Still, analysts remain optimistic on the stock.
“We believe that while Netflix will face tough comps in the near term, the company will continue to see long term durable growth despite increasing competition and faces less regulatory scrutiny vs mega-cap tech peers. We continue to see Netflix’s ability to grow as its global content investment strengthens its value proposition,” the BofA analysts wrote.
Much of the optimism comes from Netflix’s upcoming slate of content, much of which had been pushed back into the second half of this year and next year.
“Historically, successful content has been a catalyst for net sub growth, so, after 2Q earnings, we expect investors to focus heavily on the buildup and ultimate success of upcoming content,” Jefferies wrote. “Management has remained confident that back half weighted content will re-accelerate sub growth, bringing the metric closer to its historical cadence. As such, we believe content performance over the next 12 months will play a significant role in shaping how investors view the long-term growth of NFLX.”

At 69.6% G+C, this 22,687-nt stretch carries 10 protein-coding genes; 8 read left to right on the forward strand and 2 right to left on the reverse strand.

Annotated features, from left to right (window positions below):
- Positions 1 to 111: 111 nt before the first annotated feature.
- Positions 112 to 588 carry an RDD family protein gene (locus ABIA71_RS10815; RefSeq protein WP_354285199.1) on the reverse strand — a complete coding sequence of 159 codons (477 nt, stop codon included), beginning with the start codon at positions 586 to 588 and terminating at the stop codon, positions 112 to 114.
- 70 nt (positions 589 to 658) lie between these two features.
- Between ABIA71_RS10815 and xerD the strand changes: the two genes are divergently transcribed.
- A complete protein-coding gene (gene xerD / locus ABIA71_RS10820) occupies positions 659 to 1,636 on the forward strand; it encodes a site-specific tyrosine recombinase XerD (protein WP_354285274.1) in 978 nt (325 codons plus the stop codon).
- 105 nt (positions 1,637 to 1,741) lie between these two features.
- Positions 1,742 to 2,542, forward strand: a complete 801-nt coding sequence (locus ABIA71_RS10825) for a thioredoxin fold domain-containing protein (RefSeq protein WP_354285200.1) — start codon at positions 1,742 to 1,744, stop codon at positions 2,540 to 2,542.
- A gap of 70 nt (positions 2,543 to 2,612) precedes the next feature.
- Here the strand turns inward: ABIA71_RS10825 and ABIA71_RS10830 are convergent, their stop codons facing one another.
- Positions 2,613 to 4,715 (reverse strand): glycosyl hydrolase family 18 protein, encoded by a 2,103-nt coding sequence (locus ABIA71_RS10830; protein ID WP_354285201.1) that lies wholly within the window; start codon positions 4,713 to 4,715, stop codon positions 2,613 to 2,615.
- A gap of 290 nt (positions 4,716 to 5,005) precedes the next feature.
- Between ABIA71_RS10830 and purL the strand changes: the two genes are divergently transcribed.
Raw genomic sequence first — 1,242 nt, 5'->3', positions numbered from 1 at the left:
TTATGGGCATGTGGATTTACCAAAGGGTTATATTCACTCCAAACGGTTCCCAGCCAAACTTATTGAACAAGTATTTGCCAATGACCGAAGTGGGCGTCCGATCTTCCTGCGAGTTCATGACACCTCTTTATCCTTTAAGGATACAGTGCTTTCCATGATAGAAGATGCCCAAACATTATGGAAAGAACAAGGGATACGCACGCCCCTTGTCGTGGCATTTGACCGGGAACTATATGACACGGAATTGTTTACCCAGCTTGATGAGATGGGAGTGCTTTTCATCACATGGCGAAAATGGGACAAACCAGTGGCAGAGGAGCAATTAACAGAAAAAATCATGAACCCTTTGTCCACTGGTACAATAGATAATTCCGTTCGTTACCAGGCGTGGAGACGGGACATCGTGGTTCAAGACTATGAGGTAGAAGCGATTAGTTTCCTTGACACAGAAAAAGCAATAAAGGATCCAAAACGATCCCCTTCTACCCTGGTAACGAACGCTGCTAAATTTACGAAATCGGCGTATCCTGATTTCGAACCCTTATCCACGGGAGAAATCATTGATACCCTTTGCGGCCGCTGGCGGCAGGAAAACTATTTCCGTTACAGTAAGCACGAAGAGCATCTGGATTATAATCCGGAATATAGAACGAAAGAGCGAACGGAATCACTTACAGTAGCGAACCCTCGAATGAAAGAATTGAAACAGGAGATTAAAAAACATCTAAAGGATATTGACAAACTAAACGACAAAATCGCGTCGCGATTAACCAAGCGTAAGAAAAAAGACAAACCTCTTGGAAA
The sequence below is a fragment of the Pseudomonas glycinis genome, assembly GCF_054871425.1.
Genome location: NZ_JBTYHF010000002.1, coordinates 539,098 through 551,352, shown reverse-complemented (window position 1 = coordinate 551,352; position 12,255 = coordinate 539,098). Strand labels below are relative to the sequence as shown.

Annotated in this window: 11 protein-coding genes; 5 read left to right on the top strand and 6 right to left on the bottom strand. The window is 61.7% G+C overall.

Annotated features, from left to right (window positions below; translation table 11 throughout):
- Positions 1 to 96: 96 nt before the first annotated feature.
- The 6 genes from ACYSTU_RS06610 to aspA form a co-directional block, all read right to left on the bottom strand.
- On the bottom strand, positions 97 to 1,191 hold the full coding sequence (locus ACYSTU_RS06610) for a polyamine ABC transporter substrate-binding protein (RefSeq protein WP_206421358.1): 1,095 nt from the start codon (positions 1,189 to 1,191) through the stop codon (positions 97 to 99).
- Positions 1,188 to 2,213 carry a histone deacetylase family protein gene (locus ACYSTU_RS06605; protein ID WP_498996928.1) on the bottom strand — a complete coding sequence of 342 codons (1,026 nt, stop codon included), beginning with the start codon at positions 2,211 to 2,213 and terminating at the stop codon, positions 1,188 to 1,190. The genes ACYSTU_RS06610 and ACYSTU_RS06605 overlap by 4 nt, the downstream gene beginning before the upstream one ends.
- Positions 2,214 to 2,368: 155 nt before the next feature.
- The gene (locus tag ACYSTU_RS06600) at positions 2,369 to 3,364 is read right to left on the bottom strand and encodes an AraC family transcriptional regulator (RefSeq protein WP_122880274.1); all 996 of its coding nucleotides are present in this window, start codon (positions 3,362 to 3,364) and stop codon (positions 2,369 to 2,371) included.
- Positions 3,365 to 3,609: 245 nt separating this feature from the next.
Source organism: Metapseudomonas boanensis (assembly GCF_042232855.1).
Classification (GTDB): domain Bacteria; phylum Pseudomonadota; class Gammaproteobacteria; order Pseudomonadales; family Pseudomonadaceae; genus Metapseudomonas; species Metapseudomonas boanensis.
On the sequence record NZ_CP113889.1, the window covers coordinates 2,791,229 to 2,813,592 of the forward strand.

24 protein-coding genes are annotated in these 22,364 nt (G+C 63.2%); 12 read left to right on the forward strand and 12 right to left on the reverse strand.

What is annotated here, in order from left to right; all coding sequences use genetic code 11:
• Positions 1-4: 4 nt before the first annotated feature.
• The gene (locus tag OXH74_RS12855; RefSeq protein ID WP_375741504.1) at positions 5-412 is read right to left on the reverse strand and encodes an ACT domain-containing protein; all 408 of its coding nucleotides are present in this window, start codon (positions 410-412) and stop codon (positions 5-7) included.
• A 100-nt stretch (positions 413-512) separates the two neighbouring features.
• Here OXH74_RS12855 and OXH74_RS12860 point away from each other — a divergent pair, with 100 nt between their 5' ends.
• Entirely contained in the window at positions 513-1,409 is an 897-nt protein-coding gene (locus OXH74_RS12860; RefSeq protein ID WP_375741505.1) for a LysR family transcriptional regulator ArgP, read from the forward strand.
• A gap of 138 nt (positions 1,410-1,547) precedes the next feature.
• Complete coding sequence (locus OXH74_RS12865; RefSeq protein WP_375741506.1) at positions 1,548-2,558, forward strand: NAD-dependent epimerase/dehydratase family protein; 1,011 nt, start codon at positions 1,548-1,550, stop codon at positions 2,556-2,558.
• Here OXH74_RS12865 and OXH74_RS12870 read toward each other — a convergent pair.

This story is developing. Please refresh for updates.
Trump friend Tom Barrack arrested on UAE lobbying charges
Thomas Barrack, chairman and chief executive officer of Colony Capital Inc., gestures while speaking during the closing reception at the Milken Institute Japan Symposium in Tokyo, Japan, on Monday, March 25, 2019. The conference brings together business leaders and government officials to discuss geopolitical, economic and social issues facing Japan. Photographer: Kiyoshi Ota/Bloomberg via Getty Images